As if there wasn't enough tension at the Supreme Court-Left v. Right; Republican v. Democrat; Male v. Female; Harvard v. Yale-it looks like you can add one more set of competing interests to that list: establishment clause v. free exercise clause. Kimberly Robinson gives us a quick look at her investigation into the courts "religion cases" this term.  

Major Renovations at the Supreme Court or Just a New Coat of Paint? What Recent Unanimity Means for the Future

Writing U.S. Law Week's Supreme Court Term in Review , Kimberly Robinson learned a lot about the court's recent brush with unanimity (Just a phase? New lease on life? Crash diet?), or as some called it, "faux-nanimity." Some see the volume of unanimous opinions as a sign the court wants to build consensus, moving ahead cautiously, but decisively. Still others view it as an unstable arrangement that left plenty of precedent in the crosshairs for future terms.

Checking In With SCOTUS Term 2014: Civil Procedure, IFPs and Flying Pigs?

It's time to bid a fond farewell to the Supreme Court's 2013-2014 term. But as we usher out Hobby Lobby , Aereo  and McCutcheon , so we must welcome in a new crop of cases, and wonder just what the justices have in store for us come October. So far, the list includes prison beards, Facebook threats and fish shredding…so just a hunch, it should be pretty interesting!

#SCOTUSchat: U.S. Law Week Hosts End-of-Term Twitter Chat With Distinguished Supreme Court Twitterati

On Wednesday, July 2, U.S. Law Week took to the Twitter-verse to talk about the U.S. Supreme Court's most recent term. We were joined by a group of well-known court watchers who analyzed the most important rulings, chatted about cameras in the courtroom and other issues facing the justices, and looked ahead to identify the cases that will shape the 2014-2015 term.

SCOTUS on Twitter: Orders, July 1, 2014

This morning's coverage of events at the U.S. Supreme Court by U.S. Law Week via Twitter.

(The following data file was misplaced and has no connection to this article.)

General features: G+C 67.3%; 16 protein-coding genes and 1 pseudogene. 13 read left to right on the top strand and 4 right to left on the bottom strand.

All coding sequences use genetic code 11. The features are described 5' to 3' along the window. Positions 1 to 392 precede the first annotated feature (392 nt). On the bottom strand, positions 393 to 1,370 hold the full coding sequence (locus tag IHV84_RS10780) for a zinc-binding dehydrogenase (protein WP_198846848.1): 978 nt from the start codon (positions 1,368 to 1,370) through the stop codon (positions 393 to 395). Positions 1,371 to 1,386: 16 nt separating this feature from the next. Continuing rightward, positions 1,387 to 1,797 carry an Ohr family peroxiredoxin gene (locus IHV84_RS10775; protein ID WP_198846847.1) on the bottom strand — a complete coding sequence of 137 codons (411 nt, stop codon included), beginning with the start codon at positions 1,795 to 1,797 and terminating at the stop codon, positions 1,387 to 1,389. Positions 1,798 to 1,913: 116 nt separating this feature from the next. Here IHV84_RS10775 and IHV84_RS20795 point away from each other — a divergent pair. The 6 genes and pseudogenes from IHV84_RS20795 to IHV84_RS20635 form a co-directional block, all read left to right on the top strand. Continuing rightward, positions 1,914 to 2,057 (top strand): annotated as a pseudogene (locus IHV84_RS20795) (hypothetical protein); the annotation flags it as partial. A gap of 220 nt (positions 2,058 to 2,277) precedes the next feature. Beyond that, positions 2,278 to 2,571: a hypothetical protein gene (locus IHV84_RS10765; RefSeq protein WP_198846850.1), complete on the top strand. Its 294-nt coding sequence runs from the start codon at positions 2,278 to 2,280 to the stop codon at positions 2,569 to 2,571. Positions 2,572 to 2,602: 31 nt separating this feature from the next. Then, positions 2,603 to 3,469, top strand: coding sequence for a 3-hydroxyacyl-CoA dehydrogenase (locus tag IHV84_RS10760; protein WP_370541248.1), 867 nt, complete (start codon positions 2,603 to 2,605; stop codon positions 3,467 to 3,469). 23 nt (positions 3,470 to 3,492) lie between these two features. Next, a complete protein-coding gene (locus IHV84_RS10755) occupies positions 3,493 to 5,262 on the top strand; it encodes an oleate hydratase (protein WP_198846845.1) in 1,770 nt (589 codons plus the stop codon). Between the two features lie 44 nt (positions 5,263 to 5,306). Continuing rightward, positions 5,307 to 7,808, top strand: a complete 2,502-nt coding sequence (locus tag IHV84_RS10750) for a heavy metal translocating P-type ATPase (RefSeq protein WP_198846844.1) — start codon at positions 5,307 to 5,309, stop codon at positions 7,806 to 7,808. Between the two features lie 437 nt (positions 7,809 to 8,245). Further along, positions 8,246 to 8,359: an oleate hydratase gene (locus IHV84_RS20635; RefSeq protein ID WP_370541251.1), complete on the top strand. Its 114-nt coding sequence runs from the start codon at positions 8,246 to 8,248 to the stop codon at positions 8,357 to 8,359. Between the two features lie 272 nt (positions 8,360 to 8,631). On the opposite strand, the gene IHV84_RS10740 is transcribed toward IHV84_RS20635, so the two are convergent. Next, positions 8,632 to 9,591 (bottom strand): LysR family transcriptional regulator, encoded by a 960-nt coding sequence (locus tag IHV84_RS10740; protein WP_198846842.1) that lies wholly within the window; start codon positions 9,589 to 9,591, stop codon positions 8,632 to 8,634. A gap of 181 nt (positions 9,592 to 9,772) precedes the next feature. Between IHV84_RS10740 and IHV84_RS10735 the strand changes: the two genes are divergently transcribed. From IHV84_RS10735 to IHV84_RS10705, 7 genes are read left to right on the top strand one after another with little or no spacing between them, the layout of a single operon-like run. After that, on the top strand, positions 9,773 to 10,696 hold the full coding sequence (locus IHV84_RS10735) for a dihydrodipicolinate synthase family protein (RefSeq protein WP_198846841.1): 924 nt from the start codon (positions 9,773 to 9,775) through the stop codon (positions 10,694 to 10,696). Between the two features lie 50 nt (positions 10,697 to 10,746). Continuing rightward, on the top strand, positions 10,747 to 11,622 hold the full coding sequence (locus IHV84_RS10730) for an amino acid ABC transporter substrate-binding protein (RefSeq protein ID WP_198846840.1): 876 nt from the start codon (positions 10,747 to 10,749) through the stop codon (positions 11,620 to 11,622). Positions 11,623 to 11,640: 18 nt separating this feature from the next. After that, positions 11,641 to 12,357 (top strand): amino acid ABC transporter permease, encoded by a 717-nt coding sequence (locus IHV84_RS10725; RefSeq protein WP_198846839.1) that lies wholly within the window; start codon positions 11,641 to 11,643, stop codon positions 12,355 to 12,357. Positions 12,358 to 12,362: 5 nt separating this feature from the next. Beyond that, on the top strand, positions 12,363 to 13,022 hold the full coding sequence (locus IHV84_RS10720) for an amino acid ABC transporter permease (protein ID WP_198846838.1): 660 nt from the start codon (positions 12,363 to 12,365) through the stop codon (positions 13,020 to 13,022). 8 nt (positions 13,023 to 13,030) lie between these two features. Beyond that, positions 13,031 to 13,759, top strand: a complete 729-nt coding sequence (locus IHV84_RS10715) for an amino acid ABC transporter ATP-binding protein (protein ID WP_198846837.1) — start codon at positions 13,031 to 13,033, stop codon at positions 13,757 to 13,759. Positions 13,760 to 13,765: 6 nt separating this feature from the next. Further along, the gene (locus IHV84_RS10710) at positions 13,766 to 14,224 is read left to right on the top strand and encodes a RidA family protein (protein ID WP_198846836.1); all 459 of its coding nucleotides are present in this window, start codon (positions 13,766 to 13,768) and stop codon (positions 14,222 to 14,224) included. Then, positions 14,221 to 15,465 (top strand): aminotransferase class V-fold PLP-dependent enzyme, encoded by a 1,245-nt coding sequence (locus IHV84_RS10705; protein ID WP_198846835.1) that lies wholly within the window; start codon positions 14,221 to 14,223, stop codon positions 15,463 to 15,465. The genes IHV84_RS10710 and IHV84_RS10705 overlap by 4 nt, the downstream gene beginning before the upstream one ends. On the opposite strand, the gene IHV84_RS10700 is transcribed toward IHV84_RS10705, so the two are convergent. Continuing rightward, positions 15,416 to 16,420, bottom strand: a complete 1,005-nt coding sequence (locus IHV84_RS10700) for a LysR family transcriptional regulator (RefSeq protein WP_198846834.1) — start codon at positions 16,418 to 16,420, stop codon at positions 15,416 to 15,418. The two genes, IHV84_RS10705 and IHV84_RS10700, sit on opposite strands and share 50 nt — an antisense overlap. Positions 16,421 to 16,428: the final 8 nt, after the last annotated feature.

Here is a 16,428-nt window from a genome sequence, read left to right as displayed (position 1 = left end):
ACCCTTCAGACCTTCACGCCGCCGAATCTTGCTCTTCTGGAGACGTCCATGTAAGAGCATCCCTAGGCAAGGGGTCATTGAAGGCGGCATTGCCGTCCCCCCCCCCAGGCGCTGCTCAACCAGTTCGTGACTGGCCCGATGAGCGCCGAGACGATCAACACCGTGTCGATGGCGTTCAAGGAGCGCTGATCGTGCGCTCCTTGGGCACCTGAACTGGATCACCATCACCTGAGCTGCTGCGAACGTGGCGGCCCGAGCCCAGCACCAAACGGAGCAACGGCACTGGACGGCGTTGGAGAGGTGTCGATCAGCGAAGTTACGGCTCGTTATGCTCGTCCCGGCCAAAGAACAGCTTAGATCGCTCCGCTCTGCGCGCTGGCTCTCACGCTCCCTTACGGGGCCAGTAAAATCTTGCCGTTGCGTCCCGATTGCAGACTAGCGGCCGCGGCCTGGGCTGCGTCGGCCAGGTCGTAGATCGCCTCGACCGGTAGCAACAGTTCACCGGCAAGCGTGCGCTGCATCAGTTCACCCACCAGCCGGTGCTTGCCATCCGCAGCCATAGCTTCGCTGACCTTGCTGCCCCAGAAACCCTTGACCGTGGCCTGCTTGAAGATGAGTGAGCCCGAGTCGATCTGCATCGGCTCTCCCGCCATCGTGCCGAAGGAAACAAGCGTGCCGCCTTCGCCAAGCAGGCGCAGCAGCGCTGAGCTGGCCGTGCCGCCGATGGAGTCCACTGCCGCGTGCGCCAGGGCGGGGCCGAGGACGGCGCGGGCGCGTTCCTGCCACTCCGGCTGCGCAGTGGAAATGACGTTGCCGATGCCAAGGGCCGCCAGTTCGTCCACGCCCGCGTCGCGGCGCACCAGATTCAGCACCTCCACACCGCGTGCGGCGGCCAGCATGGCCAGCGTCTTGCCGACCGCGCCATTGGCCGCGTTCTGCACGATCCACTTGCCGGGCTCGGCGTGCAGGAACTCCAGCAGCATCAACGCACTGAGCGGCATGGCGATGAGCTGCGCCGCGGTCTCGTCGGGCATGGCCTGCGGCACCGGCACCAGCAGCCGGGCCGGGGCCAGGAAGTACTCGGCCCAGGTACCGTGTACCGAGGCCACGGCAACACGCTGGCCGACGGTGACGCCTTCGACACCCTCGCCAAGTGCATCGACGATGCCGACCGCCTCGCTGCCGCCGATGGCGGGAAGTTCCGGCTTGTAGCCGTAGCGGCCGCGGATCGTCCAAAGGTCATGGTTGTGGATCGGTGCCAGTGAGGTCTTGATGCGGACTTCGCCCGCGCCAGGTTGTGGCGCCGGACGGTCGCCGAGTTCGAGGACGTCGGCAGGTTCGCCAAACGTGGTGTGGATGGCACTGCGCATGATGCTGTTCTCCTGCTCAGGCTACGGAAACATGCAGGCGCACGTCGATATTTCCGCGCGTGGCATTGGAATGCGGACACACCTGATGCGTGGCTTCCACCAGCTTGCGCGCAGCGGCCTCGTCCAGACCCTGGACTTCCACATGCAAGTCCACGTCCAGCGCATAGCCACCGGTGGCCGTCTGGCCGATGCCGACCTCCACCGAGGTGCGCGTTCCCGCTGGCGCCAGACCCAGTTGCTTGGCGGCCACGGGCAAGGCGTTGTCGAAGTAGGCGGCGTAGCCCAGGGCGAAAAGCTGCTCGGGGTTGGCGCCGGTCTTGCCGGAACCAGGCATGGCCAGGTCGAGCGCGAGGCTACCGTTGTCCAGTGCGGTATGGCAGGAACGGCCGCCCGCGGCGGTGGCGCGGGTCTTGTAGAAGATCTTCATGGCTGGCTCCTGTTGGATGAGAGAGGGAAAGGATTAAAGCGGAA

SCOTUS on Twitter: Orders & Opinions, June 30, 2014

This morning's coverage of events at the U.S. Supreme Court by U.S. Law Week via Twitter.

SCOTUS on Twitter: Opinions, June 26, 2014

This morning's coverage of events at the U.S. Supreme Court by U.S. Law Week via Twitter.

SCOTUS on Twitter: Opinions, June 25, 2014

This morning's coverage of events at the U.S. Supreme Court by U.S. Law Week via Twitter.

SCOTUS on Twitter: Orders & Opinions, June 23, 2014

This morning's coverage of events at the U.S. Supreme Court by U.S. Law Week via Twitter.

‘People Search Engine’ Spokeo Hopes SCOTUS Finds It in the Crowd

Privacy is one of the hottest legal topics out there right now, and when it comes to "people search engine" Spokeo, there are privacy issues in spades. But the company's current fight at the Supreme Court comes down to the old tried-and-true issue of standing and whether misrepresenting someone's education and experience causes any actual harm. So sit back, stay tuned and see how long you can resist looking yourself up on Spokeo!  

SCOTUS on Twitter - June 19, 2014

This morning's coverage of events at the U.S. Supreme Court by U.S. Law Week via Twitter.

Creditor Can Hunt for Argentina's Assets in Global Discovery Dispute Seeking $2.5 Billion

Today, the Supreme Court held that the Foreign Sovereign Immunities Act does not immunize a foreign-sovereign judgment debtor from post-judgment discovery of information concerning its extraterritorial assets. Additional security on judgment enforcement may make it easier for financially strapped countries to attract U.S. investors.  

SCOTUS on Twitter - June 16, 2014

This morning's coverage of events at the U.S. Supreme Court by U.S. Law Week via Twitter.

SCOTUS on Twitter - June 12, 2014

This morning's coverage of events at the U.S. Supreme Court by U.S. Law Week via Twitter.

Prison Beards Get Backing of Bishops, Ex-Cons and Tocqueville

Facial hair has things all stirred up over at the Supreme Court. Specifically, religious groups and a host of others have been filing briefs in support of one Arkansas inmate’s challenge to the state’s “no beard” policy on religious freedom grounds. Throw in a handwritten cert petition and a law professor facing questions about his past representations, and you’ve got the makings for a real page-turner at SCOTUS.